Complete list of Australian Military Headstamp Codes


#1

Hopefully the following list will clear up a few errors which have circulated for years. To my knowledge it is a complete list of headstamp codes used from 1898 to 2014 on military small arms ammunition made in Australia.

No. 1 Small Arms Ammunition Factory, Footscray, Victoria.

CAC Used from beginning until April 1918
→CAC← This monogram replaced the first monogram in May 1918
→SAAF← April 1921
A↑ F` January 1924 although one lot in March 1924 also used →SAAF←
↑ F March 1925
M F May 1926
M F 1 Used for a very short time in 1940 when the No. 2 factory commenced manufacture.
M. F. Significance of dots (If any) not known. Seen on .32 auto pistol round.

No. 2 Small Arms Ammunition Factory, Footscray, Victoria.

M F 2 1940 First monogram used to distinguish production from that at No. 1 factory.
M G Changed to this in early 1940. The G denoted Gordon Street, Footscray.
M F Factory instigated change, approved on 12th May 1949
A F F This change in monogram happened in 1988
A D I The last monogram to date occurred in 1993 and is still current (2014). Date edited 12th Feb. John

No. 3 Small Arms Ammunition Factory, Hendon, South Australia.

M H Wartime factory. Used from 1940 to 1945

No. 4 Small Arms Ammunition Factory, Hendon, South Australia.

M J Wartime factory. Used from 1941 to 1945

No. 4 Small Arms Ammunition Factory, Annexe, Hendon, South Australia.

M J B Wartime factory annexe. Used on a small quantity of .303 Incendiary B Mark 4 in 1942

Explosives Factory, Salisbury, South Australia. This was not a Small Arms Ammunition Factory.!!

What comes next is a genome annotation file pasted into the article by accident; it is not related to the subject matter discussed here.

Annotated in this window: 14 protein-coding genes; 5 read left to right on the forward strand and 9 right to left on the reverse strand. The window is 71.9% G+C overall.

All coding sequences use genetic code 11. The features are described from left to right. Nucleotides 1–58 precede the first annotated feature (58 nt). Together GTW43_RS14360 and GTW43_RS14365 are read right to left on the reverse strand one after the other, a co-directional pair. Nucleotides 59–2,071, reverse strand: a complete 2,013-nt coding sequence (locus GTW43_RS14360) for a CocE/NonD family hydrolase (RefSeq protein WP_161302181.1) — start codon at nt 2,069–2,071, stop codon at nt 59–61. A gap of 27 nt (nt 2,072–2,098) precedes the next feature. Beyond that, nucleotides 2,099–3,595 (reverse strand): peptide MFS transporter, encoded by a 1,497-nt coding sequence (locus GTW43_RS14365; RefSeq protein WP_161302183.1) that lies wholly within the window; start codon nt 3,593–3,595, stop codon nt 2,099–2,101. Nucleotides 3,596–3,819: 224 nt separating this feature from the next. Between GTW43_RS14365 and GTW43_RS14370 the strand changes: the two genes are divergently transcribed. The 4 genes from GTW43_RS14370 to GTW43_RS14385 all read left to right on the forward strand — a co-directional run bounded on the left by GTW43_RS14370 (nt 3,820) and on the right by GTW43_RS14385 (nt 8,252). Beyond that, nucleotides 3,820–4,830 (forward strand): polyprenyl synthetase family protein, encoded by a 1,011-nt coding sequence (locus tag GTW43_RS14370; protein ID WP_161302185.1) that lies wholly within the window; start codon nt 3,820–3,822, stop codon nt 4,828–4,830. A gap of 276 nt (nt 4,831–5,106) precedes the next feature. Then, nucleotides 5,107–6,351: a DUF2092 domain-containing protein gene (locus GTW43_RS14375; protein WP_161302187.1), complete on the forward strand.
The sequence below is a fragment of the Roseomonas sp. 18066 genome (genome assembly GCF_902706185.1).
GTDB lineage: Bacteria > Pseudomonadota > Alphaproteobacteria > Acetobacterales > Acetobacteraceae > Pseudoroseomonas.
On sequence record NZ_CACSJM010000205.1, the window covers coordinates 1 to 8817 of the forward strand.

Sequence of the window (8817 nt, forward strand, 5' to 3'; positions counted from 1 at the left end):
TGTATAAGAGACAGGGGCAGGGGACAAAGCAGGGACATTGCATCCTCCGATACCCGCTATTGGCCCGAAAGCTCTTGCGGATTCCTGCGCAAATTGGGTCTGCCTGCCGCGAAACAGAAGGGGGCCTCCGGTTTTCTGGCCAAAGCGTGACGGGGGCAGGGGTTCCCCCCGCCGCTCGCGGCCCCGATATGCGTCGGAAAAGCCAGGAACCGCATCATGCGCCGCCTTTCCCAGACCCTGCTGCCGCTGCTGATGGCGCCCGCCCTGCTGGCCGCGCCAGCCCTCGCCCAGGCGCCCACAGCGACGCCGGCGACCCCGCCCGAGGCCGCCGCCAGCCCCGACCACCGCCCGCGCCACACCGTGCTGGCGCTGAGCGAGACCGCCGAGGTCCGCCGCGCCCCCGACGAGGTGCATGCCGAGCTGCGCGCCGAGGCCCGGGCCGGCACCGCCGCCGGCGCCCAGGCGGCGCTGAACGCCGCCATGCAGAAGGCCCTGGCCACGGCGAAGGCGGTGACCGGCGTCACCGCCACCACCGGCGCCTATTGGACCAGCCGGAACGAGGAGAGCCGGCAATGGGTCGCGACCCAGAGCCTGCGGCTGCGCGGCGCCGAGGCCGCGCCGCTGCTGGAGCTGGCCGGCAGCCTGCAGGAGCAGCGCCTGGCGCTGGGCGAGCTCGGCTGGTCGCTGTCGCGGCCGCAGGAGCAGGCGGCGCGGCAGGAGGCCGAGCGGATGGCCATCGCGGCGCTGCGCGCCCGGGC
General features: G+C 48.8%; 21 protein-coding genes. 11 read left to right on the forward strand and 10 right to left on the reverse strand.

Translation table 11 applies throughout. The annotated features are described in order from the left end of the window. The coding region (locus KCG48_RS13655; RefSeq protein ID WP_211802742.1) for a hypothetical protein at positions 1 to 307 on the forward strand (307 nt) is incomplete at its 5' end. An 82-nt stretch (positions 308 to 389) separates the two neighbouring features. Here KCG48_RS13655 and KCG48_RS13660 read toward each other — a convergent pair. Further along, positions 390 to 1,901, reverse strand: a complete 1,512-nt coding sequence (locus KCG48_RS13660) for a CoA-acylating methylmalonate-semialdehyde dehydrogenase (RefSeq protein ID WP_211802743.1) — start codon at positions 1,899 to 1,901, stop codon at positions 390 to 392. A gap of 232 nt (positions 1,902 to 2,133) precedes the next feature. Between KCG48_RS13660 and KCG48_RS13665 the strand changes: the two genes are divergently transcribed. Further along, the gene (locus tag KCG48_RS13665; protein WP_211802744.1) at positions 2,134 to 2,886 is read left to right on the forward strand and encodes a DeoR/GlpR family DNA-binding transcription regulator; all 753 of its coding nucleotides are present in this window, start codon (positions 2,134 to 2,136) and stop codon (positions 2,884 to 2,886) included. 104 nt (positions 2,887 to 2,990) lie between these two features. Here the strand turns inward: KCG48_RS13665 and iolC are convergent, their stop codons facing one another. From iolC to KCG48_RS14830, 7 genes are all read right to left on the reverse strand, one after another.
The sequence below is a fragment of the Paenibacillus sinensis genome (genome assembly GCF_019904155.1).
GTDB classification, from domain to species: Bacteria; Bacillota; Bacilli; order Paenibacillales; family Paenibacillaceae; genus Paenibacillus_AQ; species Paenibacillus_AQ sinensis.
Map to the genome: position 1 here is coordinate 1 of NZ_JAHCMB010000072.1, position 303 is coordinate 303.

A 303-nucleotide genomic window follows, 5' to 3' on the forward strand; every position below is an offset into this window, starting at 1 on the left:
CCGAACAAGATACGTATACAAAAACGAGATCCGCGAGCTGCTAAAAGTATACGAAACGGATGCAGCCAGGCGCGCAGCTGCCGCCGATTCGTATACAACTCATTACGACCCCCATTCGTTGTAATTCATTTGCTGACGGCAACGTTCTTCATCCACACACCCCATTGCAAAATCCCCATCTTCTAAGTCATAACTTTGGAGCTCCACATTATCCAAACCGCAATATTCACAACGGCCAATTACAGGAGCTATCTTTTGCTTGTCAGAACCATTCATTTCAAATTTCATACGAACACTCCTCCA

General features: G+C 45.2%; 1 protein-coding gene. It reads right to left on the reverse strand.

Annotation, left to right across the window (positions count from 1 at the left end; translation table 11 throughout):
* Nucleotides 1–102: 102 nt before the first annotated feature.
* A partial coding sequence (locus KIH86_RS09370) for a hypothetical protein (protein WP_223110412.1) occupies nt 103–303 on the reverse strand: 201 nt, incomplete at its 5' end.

M S Only found on Tracer G2 and G2Z. 1944. Metal components made at M J.

No. 5 Small Arms Ammunition Factory, Rocklea, Queensland.

M Q Wartime factory. Used from 1942 to 1943 when factory was closed.

No. 6 Small Arms Ammunition Factory, WelshPool, Western Australia.

M W Wartime factory. Used from 1942 to 1945

Cheers

John


#2

John,

Thank you for the list.

Brian


#3

Thanks John that’s fantastic, The only thing to watch out for is the use of CAC & C.A.C. is by the Colonial Ammunition Company of New Zealand “formally Whitney & Sons” New Zealand CAC & C.A.C. can be found on

MH Cartridges for the Maxim MG
.303 Ball
.303 Match
.303 Grenade (H) MkIZ
.303 Military blanks
.303 Commercial blanks
.303 Drill/Dummy
.303 Sporting rounds
7.62 x 51mm (Nato)
308 Win Sporting
7.62 x 51mm Match
.243 Win Sporting
.30-06 Springfield Sporting
.270 Win Sporting
.30-30 Sporting
.303/25 Australian Sporting
.310 Cadet
.410 Buckshot

12g & 28g Mortar Primary Cartridge

Cheers
Rich


#4

Rich,

I’ve avoided the NZ stuff to date, as I’m concentrating solely on that produced in the Australian factories over the past 125 years. As to CAC in Australia, in the 1890s evidence is pretty strong that any drawn case ammo headstamped CAC made prior to 1900, was actually made in the UK by Greenwood and Batley, although CAC bundles will be found with other headstamps such as Eley, Kynock, Kings Norton and possibly RL. Pulling the bullets will identify it by the mark on the base, although I still have to find out which company marked their .303 bullet bases with VC. I’ve got a pretty good handle on production after 1900, and am currently trying to finalise my research on the 1888-1900 era.

We initially thought (40 years ago), that CAC NZ and CAC Australia were completely separate companies. Not so, the head office was in Britain, and both were controlled from there. In the early days a considerable amount of ammunition for the Australian Colonies was ordered through London with the local CAC basically acting as a buyer’s agent.